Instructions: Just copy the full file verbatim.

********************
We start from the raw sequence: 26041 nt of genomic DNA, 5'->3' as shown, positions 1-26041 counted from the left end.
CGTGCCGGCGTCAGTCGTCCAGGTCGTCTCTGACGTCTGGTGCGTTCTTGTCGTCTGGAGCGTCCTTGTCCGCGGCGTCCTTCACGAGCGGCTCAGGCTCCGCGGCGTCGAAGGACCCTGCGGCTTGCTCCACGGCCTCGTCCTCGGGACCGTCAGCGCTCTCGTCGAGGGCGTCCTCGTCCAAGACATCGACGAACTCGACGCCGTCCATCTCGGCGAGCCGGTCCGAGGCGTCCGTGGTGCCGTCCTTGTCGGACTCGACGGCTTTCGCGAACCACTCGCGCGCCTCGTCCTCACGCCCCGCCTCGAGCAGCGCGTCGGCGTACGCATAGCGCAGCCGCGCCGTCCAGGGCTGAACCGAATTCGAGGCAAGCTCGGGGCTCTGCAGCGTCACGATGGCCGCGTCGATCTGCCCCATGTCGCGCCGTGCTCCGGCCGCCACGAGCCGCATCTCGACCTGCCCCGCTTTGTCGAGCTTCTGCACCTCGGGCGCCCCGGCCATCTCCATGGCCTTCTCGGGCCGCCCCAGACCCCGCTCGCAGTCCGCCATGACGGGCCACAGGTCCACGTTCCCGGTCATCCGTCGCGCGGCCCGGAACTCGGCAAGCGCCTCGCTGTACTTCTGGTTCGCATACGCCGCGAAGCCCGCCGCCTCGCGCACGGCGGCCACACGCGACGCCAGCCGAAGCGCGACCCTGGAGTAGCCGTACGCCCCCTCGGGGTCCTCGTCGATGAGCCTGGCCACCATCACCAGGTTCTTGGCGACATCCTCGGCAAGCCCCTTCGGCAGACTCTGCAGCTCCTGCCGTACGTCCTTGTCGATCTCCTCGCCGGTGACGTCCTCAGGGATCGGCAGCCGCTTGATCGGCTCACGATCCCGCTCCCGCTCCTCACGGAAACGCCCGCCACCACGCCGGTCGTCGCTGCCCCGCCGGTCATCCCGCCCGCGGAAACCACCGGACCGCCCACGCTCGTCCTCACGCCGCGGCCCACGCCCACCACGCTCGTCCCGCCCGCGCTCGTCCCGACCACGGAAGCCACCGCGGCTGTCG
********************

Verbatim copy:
We start from the raw sequence: 26041 nt of genomic DNA, 5'->3' as shown, positions 1-26041 counted from the left end.
CGTGCCGGCGTCAGTCGTCCAGGTCGTCTCTGACGTCTGGTGCGTTCTTGTCGTCTGGAGCGTCCTTGTCCGCGGCGTCCTTCACGAGCGGCTCAGGCTCCGCGGCGTCGAAGGACCCTGCGGCTTGCTCCACGGCCTCGTCCTCGGGACCGTCAGCGCTCTCGTCGAGGGCGTCCTCGTCCAAGACATCGACGAACTCGACGCCGTCCATCTCGGCGAGCCGGTCCGAGGCGTCCGTGGTGCCGTCCTTGTCGGACTCGACGGCTTTCGCGAACCACTCGCGCGCCTCGTCCTCACGCCCCGCCTCGAGCAGCGCGTCGGCGTACGCATAGCGCAGCCGCGCCGTCCAGGGCTGAACCGAATTCGAGGCAAGCTCGGGGCTCTGCAGCGTCACGATGGCCGCGTCGATCTGCCCCATGTCGCGCCGTGCTCCGGCCGCCACGAGCCGCATCTCGACCTGCCCCGCTTTGTCGAGCTTCTGCACCTCGGGCGCCCCGGCCATCTCCATGGCCTTCTCGGGCCGCCCCAGACCCCGCTCGCAGTCCGCCATGACGGGCCACAGGTCCACGTTCCCGGTCATCCGTCGCGCGGCCCGGAACTCGGCAAGCGCCTCGCTGTACTTCTGGTTCGCATACGCCGCGAAGCCCGCCGCCTCGCGCACGGCGGCCACACGCGACGCCAGCCGAAGCGCGACCCTGGAGTAGCCGTACGCCCCCTCGGGGTCCTCGTCGATGAGCCTGGCCACCATCACCAGGTTCTTGGCGACATCCTCGGCAAGCCCCTTCGGCAGACTCTGCAGCTCCTGCCGTACGTCCTTGTCGATCTCCTCGCCGGTGACGTCCTCAGGGATCGGCAGCCGCTTGATCGGCTCACGATCCCGCTCCCGCTCCTCACGGAAACGCCCGCCACCACGCCGGTCGTCGCTGCCCCGCCGGTCATCCCGCCCGCGGAAACCACCGGACCGCCCACGCTCGTCCTCACGCCGCGGCCCACGCCCACCACGCTCGTCCCGCCCGCGCTCGTCCCGACCACGGAAGCCACCGCGGCTGTCG